'Digital natives' savvy about internet advertising; but challenging times ahead
IAB and Price Waterhouse Cooper research released recently has shown that digital advertising spend has risen 12.6% in the first six months of 2012 to hit £2.6billion.
While on the face of it this continued growth suggests the digital display sector is getting a lot right, IAB and ValueClick research carried out earlier this year points to changing consumer attitudes towards display advertising, as digital natives grow older and start to dominate the overall audience.
The IAB and ValueClick research surveyed 2,001 internet users across the UK, aged 16+, both online and offline and found that attitudes to online advertising vary considerably according to age. In fact when it came to questions about acceptability, interest and understanding of online advertising, 16-24 year olds answered more positively than 25-44 year olds, by a margin of between 5 and 10%.
This gap illustrates the difference between the digital natives - those who have grown up in a world immersed in technology and older consumers who haven't. 16-24 year olds are also the most receptive towards internet advertising, with 40% stating they had purchased a product or service because of an advert they had seen online, compared to just 24% of the 55+ age group.
Looking ahead, views about online advertising are likely to become less differentiated across the age groups, as 'digital natives' grow older and increasingly set the tone of consumer attitudes to online advertising.
The research found that 48% of 16-24 year olds agreed with the statement: "Recently I have seen an increasing amount of advertising that is relevant to my interests", compared to just 17% of 55+ year olds, signifying that the younger demographic are looking for display advertising that is targeted towards them.
While this bodes well for the future of digital advertising, the research also suggests that younger audiences are savvier about behavioural targeting, retargeting and performance optimisation technologies than older age groups and want to find out more about how the technologies work.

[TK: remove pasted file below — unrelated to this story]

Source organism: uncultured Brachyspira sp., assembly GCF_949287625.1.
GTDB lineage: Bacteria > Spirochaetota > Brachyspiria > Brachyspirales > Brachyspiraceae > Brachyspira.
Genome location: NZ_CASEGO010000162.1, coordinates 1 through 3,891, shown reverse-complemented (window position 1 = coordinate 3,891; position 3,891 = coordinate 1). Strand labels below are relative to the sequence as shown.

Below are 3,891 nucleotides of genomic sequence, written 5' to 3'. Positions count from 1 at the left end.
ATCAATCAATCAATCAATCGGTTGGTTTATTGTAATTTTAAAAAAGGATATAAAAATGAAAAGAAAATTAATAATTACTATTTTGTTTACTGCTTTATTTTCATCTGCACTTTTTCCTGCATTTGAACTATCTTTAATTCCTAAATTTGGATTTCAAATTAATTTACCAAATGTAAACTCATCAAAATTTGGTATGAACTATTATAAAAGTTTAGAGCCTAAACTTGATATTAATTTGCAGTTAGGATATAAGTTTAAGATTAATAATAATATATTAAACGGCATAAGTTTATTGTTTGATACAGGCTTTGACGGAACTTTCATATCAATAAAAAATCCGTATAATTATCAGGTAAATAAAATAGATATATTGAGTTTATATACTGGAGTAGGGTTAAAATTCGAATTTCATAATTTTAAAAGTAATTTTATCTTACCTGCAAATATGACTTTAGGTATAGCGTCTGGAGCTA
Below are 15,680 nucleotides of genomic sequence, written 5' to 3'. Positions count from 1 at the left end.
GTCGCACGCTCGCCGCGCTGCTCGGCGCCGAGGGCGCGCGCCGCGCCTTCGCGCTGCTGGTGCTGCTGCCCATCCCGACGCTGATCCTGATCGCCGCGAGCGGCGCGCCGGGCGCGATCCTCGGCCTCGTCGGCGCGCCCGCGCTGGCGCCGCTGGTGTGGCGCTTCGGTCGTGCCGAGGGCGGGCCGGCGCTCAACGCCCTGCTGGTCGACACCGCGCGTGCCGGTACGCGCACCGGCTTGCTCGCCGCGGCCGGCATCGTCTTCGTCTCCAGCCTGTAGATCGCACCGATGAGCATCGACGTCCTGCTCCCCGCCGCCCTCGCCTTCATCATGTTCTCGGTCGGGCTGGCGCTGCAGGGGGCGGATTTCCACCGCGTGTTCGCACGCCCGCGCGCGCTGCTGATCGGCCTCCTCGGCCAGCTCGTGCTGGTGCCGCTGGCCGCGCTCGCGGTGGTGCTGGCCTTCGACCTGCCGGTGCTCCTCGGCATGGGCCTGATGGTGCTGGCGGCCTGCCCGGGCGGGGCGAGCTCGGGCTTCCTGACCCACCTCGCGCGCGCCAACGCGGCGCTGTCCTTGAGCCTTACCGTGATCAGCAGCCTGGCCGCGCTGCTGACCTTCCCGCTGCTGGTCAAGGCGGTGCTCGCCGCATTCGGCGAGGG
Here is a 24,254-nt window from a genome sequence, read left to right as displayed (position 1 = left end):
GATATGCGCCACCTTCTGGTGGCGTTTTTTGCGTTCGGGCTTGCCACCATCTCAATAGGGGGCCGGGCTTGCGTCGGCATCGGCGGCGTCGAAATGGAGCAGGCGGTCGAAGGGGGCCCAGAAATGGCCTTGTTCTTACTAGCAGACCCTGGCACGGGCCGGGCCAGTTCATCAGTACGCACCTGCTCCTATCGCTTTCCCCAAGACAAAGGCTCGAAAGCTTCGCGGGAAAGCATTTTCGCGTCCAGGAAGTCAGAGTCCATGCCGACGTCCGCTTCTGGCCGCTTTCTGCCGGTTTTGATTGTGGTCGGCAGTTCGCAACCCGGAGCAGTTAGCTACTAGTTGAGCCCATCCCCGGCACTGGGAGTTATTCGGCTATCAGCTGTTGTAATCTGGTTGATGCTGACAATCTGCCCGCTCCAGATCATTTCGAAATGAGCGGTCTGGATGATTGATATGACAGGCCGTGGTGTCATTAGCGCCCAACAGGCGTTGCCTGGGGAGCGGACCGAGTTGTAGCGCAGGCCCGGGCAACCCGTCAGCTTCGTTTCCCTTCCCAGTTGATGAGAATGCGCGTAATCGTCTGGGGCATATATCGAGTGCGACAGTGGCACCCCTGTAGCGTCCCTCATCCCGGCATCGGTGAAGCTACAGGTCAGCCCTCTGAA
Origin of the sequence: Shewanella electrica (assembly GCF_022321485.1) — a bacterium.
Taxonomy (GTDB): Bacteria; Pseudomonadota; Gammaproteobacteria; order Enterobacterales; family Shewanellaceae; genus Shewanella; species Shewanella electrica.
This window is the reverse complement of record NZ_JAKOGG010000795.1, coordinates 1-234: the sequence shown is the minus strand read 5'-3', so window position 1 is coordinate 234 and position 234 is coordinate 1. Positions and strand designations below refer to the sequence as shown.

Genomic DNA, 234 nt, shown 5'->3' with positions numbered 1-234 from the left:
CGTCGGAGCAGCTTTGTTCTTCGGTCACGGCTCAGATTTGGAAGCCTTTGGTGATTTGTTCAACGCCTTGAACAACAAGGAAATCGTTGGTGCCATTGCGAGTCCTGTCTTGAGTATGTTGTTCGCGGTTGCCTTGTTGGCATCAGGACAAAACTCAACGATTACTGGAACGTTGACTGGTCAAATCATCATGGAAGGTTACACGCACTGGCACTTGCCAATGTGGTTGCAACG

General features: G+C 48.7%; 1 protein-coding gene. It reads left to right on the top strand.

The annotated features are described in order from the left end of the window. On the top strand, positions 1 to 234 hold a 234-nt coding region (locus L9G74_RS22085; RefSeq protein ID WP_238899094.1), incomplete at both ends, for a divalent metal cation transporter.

For example 41% of 16-24 year olds want to know more about how advertising is made relevant to them, compared to just 26% of 45-55 year olds. Meanwhile 58% of 16-24 year olds are happy to see advertising based on previous web browsing.
Younger audiences are also likely to be harder to please. 61% of 16-24s agree that they are "happy to see relevant online advertising" as long as it means the sites they visit provide quality content, while 63% of 16-24 year olds would rather see advertising that is targeted to their interests.
So what do these findings signify for brands looking to engage with consumers online?
Digital audiences will increasingly want to engage with online advertising, they will have greater understanding of how targeted advertising works and are likely to be much harder to please. Brands will need to be increasingly sophisticated about how they target and engage with consumers online and ensure they are transparent about what they are doing and why and how they are doing it. Working with consumers to deliver brand messages that are relevant to them and helping them avoid those that aren't, will increasingly be the way forward for brands.